The history of Far Niente dates back to 1885 with John Benson, an original forty-niner of the California gold rush and uncle of the artist Winslow Homer. For the design of the winery, Benson hired architect Hamden McIntyre, who made a name for himself with projects such as the former Christian Brothers Winery (now the Culinary Institute of America) and the Gustav Niebaum Winery (today’s Inglenook Winery). The building was constructed against a hillside in western Oakville, setting the stage for McIntyre’s gravity flow winery—a new, gentler process of moving the grapes through each stage of production. Benson named the winery “Far Niente,” taken from the Italian phrase “Dolce Far Niente,” meaning “sweet to do nothing.”
Far Niente prospered until the onset of Prohibition in 1919, when it was left abandoned and untouched for sixty years. Rebirth began in 1979 when Gil Nickel purchased the property and adjacent vineyard. Nickel, a physicist by education with a background in agriculture through his family’s nursery business, relocated to California with a quest to create a world-class Napa Valley wine estate. He found his charge in the then-fragile Far Niente and, soon afterwards, Nickel undertook a three-year restoration of the winery while simultaneously taking courses in enology and viticulture at the University of California at Davis.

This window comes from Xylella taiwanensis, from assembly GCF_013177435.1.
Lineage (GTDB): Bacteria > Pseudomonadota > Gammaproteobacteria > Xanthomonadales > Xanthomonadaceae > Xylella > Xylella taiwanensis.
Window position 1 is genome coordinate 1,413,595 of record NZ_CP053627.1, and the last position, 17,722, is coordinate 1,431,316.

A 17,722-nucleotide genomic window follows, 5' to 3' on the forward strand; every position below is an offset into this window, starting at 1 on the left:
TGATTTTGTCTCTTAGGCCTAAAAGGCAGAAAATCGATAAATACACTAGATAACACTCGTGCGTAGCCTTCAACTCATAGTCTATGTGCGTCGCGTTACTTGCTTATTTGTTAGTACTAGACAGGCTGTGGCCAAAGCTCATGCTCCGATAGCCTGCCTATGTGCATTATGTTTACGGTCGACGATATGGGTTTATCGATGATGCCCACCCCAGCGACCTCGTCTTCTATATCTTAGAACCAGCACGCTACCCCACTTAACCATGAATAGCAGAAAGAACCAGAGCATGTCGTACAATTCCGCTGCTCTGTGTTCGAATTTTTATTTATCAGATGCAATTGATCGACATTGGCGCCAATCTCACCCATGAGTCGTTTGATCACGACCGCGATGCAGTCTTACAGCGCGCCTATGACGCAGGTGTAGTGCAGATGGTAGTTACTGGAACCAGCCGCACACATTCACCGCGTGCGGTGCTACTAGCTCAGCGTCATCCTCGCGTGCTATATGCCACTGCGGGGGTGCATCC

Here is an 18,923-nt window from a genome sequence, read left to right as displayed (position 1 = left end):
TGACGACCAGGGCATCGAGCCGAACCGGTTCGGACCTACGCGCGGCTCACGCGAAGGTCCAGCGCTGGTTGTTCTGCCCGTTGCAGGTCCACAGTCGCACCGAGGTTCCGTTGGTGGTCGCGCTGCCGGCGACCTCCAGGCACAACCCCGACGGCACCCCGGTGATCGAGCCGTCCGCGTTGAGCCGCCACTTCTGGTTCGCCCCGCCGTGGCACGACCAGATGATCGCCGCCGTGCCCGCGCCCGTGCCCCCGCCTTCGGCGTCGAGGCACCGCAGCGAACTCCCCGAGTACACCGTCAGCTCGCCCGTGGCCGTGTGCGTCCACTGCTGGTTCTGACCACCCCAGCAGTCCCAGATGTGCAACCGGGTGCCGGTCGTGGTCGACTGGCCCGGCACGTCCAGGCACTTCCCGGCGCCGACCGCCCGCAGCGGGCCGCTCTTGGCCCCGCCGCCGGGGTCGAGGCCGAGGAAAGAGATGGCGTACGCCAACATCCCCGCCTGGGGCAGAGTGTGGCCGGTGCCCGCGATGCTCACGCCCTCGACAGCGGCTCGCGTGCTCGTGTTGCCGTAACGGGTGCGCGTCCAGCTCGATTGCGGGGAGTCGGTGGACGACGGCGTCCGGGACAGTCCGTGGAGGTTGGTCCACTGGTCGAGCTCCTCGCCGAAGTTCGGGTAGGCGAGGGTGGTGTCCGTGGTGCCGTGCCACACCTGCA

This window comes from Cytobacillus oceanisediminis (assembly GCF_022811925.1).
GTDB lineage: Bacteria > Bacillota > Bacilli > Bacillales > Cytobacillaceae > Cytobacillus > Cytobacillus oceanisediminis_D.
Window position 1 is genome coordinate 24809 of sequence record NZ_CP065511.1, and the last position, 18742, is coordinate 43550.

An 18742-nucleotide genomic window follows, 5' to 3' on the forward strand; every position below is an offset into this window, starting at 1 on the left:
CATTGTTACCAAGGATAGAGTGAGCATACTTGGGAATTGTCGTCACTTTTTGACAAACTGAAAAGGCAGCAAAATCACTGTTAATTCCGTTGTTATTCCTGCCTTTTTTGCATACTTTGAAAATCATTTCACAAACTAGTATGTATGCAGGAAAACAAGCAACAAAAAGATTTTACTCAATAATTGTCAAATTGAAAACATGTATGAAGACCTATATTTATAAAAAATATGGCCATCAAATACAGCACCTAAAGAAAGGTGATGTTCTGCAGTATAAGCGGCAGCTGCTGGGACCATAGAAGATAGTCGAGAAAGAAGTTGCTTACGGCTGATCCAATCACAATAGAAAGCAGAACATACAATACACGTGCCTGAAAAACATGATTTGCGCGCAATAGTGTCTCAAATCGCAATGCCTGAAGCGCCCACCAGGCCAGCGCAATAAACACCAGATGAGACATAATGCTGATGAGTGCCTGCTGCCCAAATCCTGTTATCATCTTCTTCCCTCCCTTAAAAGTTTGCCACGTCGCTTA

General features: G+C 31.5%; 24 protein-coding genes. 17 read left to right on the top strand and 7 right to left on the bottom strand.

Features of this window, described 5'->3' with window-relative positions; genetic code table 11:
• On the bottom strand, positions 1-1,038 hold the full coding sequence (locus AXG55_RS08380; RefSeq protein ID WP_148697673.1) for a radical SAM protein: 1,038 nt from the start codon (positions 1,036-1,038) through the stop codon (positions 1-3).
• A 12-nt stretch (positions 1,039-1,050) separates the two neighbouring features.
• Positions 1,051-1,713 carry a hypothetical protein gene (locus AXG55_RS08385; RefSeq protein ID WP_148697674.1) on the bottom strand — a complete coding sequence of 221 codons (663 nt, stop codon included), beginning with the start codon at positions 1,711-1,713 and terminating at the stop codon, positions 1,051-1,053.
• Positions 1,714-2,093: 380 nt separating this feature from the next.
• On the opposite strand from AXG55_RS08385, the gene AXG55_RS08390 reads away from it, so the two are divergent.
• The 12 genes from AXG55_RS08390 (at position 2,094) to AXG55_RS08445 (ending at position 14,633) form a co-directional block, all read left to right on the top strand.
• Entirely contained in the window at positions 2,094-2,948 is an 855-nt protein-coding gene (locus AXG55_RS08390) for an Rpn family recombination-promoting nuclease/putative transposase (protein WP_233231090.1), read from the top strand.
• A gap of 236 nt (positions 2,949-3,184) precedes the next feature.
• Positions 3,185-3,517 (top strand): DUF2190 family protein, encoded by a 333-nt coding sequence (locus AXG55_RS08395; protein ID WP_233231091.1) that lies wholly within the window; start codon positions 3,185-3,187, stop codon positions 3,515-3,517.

The year 1982 marked the return of winemaking to Far Niente with the harvest of the winery’s first Cabernet Sauvignon. Chardonnay was also produced at the winery for the first time that year, though Nickel made Far Niente Chardonnay in 1979, 1980 and 1981 at a warehouse in Sausalito. Today, the winery continues to focus on producing only the two varietal wines.